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Debates Forum

  1. Donation rwingett
    Ming the Merciless
    22 Feb '10 00:26
    A truly democratic system requires not just political democracy, but economic democracy as well. Where most people go terribly wrong is to assume that having a political democracy is the full extent of a democratic system. This, however, is far from being the case. Political democracy without economic democracy is a hollow shell. It gives the people the illusion of being in control, when in fact they control almost nothing of any importance. Corporations control the vast economic resources of the nation, and they are run as a collection of private dictatorships where there is no democratic decision making at all.

    A purely political democracy may even be worse than nothing because it channels all discontent into the political system which is set up specifically to maintain the status quo. The wealthy elite keep a tight control on the nation's economic sphere while they carefully restrict the scope of the political sphere. A purely political democracy is simply a more effective way of controlling the populace than naked totalitarianism is. If the people have the illusion that they have a meaningful democracy then they're much less likely to take up arms and send the rich to the guillotine.

    Of course on some level many people realize that American political democracy is largely a sham (as chronic voter discontent indicates) but too many don't seem to be able to figure out why. They labor under the illusion that a redress to their grievances can be obtained through the political system, when in fact the political system is specifically set up as a venue to allow them to let off steam while leaving the economic sphere completely outside the realm of democratic control. Politics changes nothing of substance. When corporations are democratically run and operated, when the economic sphere is democratically run and operated, just as the political system is democratically run and operated, then we will have a real, meaningful democracy. Until then, for all practical purposes, democracy is an illusion.
  2. 22 Feb '10 00:58
    Originally posted by rwingett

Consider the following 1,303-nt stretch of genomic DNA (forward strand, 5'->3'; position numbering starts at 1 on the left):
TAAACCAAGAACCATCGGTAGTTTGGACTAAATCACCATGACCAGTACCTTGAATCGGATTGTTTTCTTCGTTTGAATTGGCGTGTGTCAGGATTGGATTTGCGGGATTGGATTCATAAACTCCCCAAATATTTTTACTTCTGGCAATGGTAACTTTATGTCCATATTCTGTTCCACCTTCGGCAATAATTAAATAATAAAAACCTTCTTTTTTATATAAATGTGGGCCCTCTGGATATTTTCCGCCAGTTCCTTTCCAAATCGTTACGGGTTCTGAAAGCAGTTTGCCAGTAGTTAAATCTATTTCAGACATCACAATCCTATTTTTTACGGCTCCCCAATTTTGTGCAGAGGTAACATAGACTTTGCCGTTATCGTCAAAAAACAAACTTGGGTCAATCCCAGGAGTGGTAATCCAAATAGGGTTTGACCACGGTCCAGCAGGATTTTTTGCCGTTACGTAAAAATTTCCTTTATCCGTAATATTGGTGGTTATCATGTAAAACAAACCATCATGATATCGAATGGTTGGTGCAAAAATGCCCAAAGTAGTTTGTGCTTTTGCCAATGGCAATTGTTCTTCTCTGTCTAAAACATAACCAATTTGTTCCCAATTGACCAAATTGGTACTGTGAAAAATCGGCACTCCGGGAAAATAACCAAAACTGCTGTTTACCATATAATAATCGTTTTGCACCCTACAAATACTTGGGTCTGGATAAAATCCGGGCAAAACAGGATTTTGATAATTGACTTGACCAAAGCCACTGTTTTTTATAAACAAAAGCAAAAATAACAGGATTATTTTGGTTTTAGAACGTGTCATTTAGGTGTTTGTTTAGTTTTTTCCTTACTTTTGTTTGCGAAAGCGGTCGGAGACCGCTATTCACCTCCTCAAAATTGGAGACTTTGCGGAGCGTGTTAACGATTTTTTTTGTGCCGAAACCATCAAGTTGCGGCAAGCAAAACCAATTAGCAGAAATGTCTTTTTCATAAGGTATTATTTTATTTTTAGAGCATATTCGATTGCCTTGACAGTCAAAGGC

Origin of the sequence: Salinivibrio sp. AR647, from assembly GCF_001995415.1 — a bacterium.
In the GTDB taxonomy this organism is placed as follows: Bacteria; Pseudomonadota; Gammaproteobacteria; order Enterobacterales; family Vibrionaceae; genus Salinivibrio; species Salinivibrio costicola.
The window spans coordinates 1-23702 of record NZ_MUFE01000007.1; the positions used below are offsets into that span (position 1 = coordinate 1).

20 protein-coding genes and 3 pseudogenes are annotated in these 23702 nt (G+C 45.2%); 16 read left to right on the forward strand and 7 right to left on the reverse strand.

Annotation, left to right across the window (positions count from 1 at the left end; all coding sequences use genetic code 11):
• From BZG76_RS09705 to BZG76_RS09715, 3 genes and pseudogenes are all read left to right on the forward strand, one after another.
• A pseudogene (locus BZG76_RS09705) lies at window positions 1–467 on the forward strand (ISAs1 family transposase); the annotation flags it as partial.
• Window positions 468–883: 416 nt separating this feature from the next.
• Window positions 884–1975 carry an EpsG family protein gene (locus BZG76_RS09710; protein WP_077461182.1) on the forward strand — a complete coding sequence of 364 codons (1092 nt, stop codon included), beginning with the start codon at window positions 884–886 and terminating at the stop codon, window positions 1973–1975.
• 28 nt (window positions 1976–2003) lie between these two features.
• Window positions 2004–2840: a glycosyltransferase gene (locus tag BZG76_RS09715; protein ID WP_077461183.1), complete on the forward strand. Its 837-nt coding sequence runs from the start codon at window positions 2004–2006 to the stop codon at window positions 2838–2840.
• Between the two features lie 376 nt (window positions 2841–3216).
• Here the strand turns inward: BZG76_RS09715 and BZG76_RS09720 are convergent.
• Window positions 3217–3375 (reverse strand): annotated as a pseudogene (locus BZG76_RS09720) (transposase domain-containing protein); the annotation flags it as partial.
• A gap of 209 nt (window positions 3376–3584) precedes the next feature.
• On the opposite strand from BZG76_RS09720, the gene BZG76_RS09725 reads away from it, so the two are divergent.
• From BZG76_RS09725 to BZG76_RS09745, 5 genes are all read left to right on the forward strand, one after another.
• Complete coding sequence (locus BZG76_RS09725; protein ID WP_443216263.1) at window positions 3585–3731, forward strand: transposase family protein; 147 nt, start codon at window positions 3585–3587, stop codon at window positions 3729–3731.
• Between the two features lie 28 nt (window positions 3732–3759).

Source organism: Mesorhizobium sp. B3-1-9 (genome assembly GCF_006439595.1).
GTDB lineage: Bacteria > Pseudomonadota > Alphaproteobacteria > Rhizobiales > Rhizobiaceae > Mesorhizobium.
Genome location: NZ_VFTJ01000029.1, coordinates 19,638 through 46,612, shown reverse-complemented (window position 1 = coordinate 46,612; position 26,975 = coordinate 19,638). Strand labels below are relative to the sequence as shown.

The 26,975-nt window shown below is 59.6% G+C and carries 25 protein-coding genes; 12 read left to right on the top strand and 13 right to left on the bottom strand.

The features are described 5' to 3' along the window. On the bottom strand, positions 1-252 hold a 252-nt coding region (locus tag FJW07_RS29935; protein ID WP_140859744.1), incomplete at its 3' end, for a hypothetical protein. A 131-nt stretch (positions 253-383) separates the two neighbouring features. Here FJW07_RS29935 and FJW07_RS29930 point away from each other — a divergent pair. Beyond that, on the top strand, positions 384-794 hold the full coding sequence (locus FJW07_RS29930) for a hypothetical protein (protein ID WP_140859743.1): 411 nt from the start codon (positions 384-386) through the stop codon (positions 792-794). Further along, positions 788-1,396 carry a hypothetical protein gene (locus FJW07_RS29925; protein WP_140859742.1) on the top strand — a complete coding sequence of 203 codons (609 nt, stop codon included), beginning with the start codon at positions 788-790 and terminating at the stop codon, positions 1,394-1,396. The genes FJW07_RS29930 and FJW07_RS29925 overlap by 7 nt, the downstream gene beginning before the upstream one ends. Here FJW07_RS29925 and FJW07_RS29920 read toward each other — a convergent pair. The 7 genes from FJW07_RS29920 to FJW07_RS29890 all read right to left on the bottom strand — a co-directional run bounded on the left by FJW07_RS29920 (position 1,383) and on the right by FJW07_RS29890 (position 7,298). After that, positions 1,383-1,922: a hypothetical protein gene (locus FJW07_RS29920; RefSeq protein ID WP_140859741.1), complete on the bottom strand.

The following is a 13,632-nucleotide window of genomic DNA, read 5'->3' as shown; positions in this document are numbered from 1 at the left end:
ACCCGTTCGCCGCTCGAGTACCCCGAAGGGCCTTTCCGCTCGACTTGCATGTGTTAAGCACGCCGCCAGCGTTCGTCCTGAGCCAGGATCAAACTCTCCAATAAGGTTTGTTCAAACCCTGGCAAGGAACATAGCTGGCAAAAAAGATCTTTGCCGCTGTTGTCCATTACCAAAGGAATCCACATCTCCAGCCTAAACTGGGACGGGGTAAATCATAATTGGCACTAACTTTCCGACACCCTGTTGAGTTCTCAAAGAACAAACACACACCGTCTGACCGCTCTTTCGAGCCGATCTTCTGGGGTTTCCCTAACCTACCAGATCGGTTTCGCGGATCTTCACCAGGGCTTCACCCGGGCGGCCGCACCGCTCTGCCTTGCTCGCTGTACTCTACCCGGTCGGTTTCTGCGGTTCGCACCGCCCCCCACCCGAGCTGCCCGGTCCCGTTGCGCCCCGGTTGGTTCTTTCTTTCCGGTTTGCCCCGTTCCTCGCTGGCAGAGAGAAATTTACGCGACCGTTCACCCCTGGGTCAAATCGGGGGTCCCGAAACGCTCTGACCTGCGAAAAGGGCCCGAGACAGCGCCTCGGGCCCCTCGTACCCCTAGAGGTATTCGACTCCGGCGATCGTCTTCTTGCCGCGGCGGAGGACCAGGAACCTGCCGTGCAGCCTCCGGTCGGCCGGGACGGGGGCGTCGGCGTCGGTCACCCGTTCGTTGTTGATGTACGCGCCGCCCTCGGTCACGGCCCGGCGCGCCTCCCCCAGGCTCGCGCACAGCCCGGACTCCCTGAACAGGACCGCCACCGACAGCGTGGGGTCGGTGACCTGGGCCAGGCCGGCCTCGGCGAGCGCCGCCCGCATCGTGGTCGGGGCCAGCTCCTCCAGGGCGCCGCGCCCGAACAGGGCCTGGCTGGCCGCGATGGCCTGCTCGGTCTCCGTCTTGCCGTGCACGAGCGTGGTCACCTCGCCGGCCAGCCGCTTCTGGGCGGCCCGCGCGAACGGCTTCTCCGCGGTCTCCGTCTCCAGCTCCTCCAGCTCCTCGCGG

A truly democratic system requires not just political democracy, but economic democracy as well. Where most people go terribly wrong is to assume that having a political democracy is the full extent of a democratic system. This, however, is far from being the case. Political democracy without economic democracy is a hollow shell. It gives the people the ill ...[text shortened]... real, meaningful democracy. Until then, for all practical purposes, democracy is an illusion.
    Then what exactly defines economic democracy for you?
  3. Subscriber AThousandYoung
    It's only business
    22 Feb '10 01:03
    Originally posted by rwingett
    A truly democratic system requires not just political democracy, but economic democracy as well. Where most people go terribly wrong is to assume that having a political democracy is the full extent of a democratic system. This, however, is far from being the case. Political democracy without economic democracy is a hollow shell. It gives the people the ill ...[text shortened]... real, meaningful democracy. Until then, for all practical purposes, democracy is an illusion.
    Why do you think the economic system is completely outside the realm of democratic control? Our democratically elected representatives have enormous power over the economy.
  4. Subscriber FMF
    a.k.a. John W Booth
    22 Feb '10 01:14
    Originally posted by AThousandYoung
    Why do you think the economic system is completely outside the realm of democratic control? Our democratically elected representatives have enormous power over the economy.